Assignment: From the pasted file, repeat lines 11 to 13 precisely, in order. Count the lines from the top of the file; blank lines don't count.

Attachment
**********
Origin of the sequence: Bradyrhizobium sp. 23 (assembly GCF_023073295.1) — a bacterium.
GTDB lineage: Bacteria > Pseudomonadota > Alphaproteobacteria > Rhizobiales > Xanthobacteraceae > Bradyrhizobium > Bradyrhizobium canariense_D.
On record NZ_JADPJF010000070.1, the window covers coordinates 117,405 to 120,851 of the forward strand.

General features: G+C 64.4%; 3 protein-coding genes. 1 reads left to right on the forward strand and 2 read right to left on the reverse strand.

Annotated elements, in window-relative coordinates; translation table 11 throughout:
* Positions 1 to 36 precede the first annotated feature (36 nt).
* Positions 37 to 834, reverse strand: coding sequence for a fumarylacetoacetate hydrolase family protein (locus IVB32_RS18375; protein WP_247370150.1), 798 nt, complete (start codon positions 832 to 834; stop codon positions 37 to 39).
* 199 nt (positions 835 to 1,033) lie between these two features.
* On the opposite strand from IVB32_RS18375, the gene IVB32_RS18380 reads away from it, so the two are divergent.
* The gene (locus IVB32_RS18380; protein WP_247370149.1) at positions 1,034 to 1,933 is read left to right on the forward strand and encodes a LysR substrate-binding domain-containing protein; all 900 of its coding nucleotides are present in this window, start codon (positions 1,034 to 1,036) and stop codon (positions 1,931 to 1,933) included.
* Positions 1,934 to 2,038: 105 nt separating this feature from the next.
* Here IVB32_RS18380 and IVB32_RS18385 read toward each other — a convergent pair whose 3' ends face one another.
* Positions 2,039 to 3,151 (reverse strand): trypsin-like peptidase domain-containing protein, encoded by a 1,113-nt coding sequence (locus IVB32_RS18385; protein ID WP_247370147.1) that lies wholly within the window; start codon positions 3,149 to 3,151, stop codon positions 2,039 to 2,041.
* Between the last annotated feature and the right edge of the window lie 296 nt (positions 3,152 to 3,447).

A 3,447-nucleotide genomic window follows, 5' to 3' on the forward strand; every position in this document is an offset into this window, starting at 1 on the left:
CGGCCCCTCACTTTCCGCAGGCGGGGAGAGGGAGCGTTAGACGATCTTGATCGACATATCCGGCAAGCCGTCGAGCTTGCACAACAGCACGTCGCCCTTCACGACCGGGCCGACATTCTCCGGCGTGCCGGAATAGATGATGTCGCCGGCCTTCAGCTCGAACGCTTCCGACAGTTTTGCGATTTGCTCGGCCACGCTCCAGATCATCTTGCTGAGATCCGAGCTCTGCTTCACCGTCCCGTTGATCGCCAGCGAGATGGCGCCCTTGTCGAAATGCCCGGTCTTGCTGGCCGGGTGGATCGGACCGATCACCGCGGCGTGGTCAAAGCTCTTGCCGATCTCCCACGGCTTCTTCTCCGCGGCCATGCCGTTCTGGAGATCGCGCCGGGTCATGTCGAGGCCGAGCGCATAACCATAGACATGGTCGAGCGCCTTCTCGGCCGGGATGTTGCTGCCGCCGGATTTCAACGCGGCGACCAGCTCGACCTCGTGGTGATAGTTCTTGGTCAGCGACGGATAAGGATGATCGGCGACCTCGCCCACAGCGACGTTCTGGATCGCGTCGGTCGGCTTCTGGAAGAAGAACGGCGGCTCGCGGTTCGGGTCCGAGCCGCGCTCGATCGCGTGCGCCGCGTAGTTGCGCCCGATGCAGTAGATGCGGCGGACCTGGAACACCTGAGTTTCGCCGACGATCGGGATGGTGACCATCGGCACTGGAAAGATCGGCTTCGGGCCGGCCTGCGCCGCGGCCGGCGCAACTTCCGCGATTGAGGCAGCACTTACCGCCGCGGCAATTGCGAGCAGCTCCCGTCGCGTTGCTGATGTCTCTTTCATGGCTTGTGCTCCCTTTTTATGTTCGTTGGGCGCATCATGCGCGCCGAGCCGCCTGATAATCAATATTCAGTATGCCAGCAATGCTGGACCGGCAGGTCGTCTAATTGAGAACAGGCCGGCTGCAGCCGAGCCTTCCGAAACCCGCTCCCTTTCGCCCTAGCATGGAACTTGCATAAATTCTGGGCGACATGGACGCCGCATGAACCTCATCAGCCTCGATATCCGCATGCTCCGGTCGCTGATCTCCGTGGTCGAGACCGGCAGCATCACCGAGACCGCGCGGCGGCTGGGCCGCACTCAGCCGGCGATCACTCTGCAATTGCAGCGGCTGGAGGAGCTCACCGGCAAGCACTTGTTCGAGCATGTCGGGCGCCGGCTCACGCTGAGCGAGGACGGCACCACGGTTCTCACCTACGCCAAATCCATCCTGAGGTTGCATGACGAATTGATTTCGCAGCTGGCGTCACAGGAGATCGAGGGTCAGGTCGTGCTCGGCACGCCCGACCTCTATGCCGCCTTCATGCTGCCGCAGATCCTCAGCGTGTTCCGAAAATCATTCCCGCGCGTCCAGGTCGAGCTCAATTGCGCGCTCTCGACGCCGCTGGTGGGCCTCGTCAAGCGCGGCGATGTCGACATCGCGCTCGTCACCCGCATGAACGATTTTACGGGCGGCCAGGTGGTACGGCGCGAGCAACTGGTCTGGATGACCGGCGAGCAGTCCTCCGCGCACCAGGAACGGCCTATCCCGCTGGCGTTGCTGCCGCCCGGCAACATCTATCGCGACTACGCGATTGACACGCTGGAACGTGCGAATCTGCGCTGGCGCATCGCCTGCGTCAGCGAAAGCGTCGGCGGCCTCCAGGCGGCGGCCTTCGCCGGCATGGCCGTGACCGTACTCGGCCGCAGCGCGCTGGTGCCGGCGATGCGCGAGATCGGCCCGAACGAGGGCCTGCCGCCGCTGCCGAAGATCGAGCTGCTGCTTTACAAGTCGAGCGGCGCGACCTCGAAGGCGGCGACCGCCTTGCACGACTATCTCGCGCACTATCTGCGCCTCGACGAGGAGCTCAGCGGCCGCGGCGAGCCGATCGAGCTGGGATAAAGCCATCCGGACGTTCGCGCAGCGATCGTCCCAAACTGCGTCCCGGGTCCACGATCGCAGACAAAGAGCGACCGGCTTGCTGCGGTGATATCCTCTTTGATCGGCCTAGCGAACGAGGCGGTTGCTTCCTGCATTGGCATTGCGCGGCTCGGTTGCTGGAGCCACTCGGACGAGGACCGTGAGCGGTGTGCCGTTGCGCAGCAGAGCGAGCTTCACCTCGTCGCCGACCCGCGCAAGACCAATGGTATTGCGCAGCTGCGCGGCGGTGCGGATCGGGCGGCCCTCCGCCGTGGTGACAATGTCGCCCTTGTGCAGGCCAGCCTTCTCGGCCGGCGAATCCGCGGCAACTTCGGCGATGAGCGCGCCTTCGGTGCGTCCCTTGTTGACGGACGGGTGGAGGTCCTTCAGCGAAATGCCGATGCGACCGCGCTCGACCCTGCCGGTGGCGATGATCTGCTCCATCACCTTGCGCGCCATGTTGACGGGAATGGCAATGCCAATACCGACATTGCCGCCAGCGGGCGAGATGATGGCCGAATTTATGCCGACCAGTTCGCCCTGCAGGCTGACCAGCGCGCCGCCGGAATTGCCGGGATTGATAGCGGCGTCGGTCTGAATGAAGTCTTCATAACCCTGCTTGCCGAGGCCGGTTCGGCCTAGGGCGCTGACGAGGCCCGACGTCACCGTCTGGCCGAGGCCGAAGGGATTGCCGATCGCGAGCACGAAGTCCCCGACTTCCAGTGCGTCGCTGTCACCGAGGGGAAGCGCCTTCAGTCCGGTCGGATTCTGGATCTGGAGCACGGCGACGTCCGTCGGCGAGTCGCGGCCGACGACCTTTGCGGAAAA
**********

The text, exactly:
* Positions 1,934 to 2,038: 105 nt separating this feature from the next.
* Here IVB32_RS18380 and IVB32_RS18385 read toward each other — a convergent pair whose 3' ends face one another.
* Positions 2,039 to 3,151 (reverse strand): trypsin-like peptidase domain-containing protein, encoded by a 1,113-nt coding sequence (locus IVB32_RS18385; protein ID WP_247370147.1) that lies wholly within the window; start codon positions 3,149 to 3,151, stop codon positions 2,039 to 2,041.